At a domestic level, self reliance is essential to solve the issues relating to poverty, women empowerment, health and education in India whereas at the international level, it is to be understood in the context of India’s road to becoming a world superpower. In light of Gandhian notion of Swadeshi, two recent developments need to appraised so, as to understand the economic necessity of Autarky.

The first is the recent attack on Saudi Arabia’s Oil Facilities which highlighted the Indian vulnerability vis-à-vis its energy security as India imports 80 per cent of the oil it consumes, thus, meaning that there are multiple ways in which the country can be impacted by such disruptions as it increases India’s import bill, weakening the rupee against the dollar and impacting the Indian government’s fiscal balance including causing depression of demand thereby lowering revenue generation for Indian Government. The second relates to India ’s dubious distinction as the world’s biggest arms importers which was rightly pointed out by Defence Minister Rajnath Singh recently as being non-compliant with India’s plans to becoming a superpower.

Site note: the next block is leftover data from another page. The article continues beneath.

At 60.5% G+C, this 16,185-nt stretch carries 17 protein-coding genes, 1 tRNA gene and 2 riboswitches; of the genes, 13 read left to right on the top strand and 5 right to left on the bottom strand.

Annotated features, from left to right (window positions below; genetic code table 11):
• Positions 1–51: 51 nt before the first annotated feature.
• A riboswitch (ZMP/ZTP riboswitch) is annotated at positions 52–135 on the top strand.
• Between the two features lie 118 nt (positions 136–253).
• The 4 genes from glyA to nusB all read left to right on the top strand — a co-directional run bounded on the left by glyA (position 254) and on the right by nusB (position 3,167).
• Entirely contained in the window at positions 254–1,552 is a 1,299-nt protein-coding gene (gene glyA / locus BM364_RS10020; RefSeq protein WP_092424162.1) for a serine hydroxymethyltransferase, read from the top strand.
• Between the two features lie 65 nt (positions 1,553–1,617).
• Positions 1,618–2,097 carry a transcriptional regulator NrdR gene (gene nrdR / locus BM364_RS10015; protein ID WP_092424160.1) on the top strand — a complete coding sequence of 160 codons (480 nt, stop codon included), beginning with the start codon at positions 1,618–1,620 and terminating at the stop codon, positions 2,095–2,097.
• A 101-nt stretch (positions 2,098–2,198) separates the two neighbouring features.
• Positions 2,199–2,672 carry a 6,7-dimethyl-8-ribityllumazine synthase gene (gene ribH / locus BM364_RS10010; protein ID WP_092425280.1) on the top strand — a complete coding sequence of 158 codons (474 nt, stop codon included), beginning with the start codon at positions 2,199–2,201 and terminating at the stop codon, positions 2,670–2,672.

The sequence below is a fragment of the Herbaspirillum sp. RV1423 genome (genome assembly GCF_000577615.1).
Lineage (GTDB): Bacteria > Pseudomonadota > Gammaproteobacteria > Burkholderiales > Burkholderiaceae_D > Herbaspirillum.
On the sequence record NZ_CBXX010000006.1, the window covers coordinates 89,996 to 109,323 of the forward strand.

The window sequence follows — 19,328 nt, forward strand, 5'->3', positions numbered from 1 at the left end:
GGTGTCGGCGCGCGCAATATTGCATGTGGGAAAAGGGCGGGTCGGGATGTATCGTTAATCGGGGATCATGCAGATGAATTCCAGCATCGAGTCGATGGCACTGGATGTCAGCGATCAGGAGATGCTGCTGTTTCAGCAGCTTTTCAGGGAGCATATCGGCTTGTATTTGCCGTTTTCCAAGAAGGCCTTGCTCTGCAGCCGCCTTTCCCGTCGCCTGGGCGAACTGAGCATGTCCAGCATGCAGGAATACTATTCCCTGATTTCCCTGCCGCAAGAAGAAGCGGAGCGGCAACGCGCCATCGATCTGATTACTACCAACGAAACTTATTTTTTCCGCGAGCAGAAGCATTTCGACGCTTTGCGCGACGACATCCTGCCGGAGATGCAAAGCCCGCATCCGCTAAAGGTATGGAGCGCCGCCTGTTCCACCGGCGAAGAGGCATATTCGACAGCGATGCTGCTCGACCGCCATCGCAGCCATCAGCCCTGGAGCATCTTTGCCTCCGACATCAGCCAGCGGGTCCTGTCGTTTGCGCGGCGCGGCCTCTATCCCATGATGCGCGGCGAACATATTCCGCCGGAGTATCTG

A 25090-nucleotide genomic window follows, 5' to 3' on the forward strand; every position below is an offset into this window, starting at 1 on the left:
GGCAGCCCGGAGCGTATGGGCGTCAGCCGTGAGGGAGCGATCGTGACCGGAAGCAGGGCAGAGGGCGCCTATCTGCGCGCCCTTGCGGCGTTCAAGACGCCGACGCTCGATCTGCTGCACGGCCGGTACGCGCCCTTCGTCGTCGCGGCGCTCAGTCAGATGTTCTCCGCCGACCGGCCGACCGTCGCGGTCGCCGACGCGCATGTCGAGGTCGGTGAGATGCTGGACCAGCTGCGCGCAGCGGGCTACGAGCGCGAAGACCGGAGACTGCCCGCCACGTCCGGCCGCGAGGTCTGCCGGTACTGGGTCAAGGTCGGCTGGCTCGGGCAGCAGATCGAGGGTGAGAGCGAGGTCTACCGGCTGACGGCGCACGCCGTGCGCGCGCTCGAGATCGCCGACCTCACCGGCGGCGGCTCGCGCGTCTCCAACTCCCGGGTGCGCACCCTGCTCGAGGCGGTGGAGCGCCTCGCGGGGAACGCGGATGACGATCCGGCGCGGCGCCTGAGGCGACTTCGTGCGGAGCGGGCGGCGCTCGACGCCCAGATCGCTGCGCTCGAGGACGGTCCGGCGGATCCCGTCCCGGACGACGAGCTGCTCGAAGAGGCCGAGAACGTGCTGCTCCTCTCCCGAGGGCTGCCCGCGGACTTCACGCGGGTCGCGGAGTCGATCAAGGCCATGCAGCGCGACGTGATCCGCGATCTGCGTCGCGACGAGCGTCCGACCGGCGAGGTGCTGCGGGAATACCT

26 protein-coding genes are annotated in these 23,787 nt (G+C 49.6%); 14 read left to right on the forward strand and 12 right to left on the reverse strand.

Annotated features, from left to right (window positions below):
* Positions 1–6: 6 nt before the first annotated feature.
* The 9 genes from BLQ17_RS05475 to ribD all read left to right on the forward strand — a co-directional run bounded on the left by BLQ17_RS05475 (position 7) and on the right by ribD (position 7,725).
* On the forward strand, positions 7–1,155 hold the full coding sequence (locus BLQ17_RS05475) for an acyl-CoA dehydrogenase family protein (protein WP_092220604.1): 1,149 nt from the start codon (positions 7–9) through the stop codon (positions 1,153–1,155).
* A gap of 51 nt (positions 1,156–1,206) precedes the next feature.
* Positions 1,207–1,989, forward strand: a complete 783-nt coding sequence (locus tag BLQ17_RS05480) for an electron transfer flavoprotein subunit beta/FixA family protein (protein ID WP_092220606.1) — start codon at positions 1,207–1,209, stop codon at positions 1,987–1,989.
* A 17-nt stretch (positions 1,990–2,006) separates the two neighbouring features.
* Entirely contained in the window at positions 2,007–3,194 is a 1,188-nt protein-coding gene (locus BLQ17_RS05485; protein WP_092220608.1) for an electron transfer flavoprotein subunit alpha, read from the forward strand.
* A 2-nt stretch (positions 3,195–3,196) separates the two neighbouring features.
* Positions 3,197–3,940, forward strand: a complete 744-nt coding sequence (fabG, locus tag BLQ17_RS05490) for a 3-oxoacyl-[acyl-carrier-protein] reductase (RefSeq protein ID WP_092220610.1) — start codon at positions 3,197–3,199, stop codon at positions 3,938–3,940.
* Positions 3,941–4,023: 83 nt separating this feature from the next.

The Mahatma gave an ideology in terms of satyagraha, sarvodaya, swaraj and swadeshi that was suited to meet the needs of the Indian society but it is not upto him to justify the relevance of his philosophy but it is upto us to understand the ideas itself and their limitations. His fear that unfiltered westernisation can, in the long run, jeopardise the shared Indian identity and destiny is not only relevant because he engaged critically with issues such as industrialism, technology, capitalism, liberalism, democracy, and violence but because we are scared of acknowledging our own ignorance of India and Indianess.

Prime Minister Modi stated that Gandhi underlined seven distortions: wealth without work, pleasure without conscious, knowledge without character, business without ethics, science without humanity, religion without sacrifice and politics without principle which act as a guide to protect humanity in wide ranging matters relating including climate change, terrorism, corruption or selfish social life.

Gandhianism starts with the famous line -‘Simple living and high thinking’ and if the new generation understands Gandhi in the true sense, then his dream of sarvodaya (upliftment for all) and antyodaya (upliftment of the last human) can also be realised as he never left us but we left him.